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The Ride the Ducks crash, which killed five international students, raised awareness and motivated the movement to change Washington’s unfair wrongful death law.
The Ride the Ducks crash, which killed five international students, raised awareness and motivated the movement to change Washington’s unfair wrongful death law.

By Andrew Ackley

Parents who have raised children into adulthood know that little actually changes that one midnight when a child turns 18.  At 11:59 p.m., a 17-year old lives at home with his parents, is wrapping up high school with some degree of senioritis, and probably attempting to decide what to do next.  At 12 a.m., the 18-year old is doing the same thing.  Yes they are suddenly eligible to buy a cigar or serve in the military, but the love relationship between a parent and their child does not change.  With one awful exception.

Since the early 1900s, Washington’s wrongful death laws refuse to recognize any claim by the parents for the loss of the love, care and affection that they shared with their adult child, unless the parent is dependent upon the child for support (which almost never happens), and is also a resident of the United States.  RCW 4.20.020. Nor is there any recognition for pre-death suffering of an adult child unless the same conditions are met.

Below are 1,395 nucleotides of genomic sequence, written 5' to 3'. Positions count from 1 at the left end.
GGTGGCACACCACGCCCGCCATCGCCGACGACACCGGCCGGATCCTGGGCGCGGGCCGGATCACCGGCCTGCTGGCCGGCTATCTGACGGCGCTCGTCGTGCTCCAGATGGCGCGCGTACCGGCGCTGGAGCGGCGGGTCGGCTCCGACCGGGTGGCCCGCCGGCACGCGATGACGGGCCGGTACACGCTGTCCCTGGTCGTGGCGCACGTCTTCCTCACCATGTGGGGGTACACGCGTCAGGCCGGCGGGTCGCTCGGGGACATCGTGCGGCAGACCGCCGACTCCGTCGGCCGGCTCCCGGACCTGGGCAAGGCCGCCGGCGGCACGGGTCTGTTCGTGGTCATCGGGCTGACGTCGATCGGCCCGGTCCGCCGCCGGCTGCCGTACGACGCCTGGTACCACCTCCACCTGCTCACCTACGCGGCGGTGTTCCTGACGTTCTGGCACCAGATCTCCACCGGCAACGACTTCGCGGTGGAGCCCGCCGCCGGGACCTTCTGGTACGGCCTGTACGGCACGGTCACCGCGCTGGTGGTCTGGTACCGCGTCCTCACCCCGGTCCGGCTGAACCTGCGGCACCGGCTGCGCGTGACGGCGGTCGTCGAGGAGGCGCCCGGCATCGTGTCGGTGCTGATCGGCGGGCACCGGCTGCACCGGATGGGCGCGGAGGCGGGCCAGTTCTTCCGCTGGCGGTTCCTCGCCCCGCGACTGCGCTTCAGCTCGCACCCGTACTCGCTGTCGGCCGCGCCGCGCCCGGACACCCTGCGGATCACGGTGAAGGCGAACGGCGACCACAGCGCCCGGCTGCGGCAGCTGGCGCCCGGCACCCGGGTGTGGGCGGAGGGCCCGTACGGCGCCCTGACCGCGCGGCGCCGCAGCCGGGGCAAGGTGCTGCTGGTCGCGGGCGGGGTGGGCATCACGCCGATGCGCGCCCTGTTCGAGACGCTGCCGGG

The law is rooted in principles of agriculture and the industrial revolution.  Children were farm helpers until adulthood when they either continued to provide support to parents, or were expected to get married and have kids—others who would be dependent on them.  Washington’s Legislature adopted the dependency requirement on the belief that allowing a wrongful death claim without dependents would not serve anyone living.  Accountability, deterrence, human rights—these were not components of the civil justice system at the turn of the 19th century. 

The residency requirement stems from a racist movement by businesses in the early 1900s to diminish claims of Chinese miners killed in workplace accidents.  Unless their parents lived in Washington (at the time, now the United States), there would be no wrongful death claim. 

To put it in perspective, Washington’s current wrongful death laws were enacted in 1909 when the NAACP was founded, the U.S. Army purchased the world’s first military airplane, and the Alaska-Yukon-Pacific Exposition world’s fair was held at what is now the University of Washington.  It was 11 years before women could vote.

Washington is one of just three states to still prohibit claims by parents for the loss of adult children.  Now, in 2019, kids are not farm chattel.  We don’t as a society limit access to the civil justice system based on race or nationality.  And it should not be cheap to wrongfully kill young adults just starting their lives. 

In our firm, we often see cases where young adults are killed by gross misconduct, greed, and carelessness.  The only claim that can be made is for the amount of money that would have been in the person’s bank account had they lived according to life expectancy tables.  This is called net economic loss:  what someone would have made minus what they would have consumed.    We have to explain to parents why their loss, their suffering, does not matter under the law.  It feels wrong, because it is.

The law should mirror the values of society.  Last year, Stritmatter attorney Andrew Ackley, as well as several parents who suffered the ultimate loss, testified before Washington’s Legislature regarding the long overdue need to fix the law. 

This year, legislation is working its way through the Senate and House to fix Washington’s outdated wrongful death law. 

We are hoping to finally bring the law into the 21st century, to give grieving parents the legal rights and recognition they deserve, and to deter wrongdoing.